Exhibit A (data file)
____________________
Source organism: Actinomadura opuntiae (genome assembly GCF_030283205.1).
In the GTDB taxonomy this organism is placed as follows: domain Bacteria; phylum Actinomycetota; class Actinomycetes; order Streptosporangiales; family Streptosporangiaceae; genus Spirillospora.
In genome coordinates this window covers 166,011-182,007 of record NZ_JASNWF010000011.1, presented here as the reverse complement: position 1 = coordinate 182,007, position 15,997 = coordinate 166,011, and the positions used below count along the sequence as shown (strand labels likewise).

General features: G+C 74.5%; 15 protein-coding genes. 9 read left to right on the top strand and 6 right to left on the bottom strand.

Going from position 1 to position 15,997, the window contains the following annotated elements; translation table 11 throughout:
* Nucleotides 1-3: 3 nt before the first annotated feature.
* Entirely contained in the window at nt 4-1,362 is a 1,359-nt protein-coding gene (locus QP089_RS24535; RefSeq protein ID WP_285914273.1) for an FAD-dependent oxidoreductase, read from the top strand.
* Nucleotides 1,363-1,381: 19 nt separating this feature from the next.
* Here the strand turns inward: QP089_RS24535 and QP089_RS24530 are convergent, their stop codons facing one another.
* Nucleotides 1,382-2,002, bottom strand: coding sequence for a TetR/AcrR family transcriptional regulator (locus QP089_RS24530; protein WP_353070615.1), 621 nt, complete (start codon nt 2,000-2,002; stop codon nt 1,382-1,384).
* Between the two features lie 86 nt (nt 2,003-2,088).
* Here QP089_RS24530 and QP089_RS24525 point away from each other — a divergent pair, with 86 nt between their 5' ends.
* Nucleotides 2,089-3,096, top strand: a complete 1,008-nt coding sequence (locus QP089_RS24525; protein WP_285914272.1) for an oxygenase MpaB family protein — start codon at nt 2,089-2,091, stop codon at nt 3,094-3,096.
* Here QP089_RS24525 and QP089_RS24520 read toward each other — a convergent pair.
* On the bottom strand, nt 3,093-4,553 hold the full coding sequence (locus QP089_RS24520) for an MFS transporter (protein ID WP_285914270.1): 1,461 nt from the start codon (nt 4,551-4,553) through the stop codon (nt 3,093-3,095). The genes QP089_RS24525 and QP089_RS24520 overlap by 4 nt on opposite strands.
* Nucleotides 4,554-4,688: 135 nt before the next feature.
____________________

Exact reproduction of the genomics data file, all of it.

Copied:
Source organism: Actinomadura opuntiae (genome assembly GCF_030283205.1).
In the GTDB taxonomy this organism is placed as follows: domain Bacteria; phylum Actinomycetota; class Actinomycetes; order Streptosporangiales; family Streptosporangiaceae; genus Spirillospora.
In genome coordinates this window covers 166,011-182,007 of record NZ_JASNWF010000011.1, presented here as the reverse complement: position 1 = coordinate 182,007, position 15,997 = coordinate 166,011, and the positions used below count along the sequence as shown (strand labels likewise).

General features: G+C 74.5%; 15 protein-coding genes. 9 read left to right on the top strand and 6 right to left on the bottom strand.

Going from position 1 to position 15,997, the window contains the following annotated elements; translation table 11 throughout:
* Nucleotides 1-3: 3 nt before the first annotated feature.
* Entirely contained in the window at nt 4-1,362 is a 1,359-nt protein-coding gene (locus QP089_RS24535; RefSeq protein ID WP_285914273.1) for an FAD-dependent oxidoreductase, read from the top strand.
* Nucleotides 1,363-1,381: 19 nt separating this feature from the next.
* Here the strand turns inward: QP089_RS24535 and QP089_RS24530 are convergent, their stop codons facing one another.
* Nucleotides 1,382-2,002, bottom strand: coding sequence for a TetR/AcrR family transcriptional regulator (locus QP089_RS24530; protein WP_353070615.1), 621 nt, complete (start codon nt 2,000-2,002; stop codon nt 1,382-1,384).
* Between the two features lie 86 nt (nt 2,003-2,088).
* Here QP089_RS24530 and QP089_RS24525 point away from each other — a divergent pair, with 86 nt between their 5' ends.
* Nucleotides 2,089-3,096, top strand: a complete 1,008-nt coding sequence (locus QP089_RS24525; protein WP_285914272.1) for an oxygenase MpaB family protein — start codon at nt 2,089-2,091, stop codon at nt 3,094-3,096.
* Here QP089_RS24525 and QP089_RS24520 read toward each other — a convergent pair.
* On the bottom strand, nt 3,093-4,553 hold the full coding sequence (locus QP089_RS24520) for an MFS transporter (protein ID WP_285914270.1): 1,461 nt from the start codon (nt 4,551-4,553) through the stop codon (nt 3,093-3,095). The genes QP089_RS24525 and QP089_RS24520 overlap by 4 nt on opposite strands.
* Nucleotides 4,554-4,688: 135 nt before the next feature.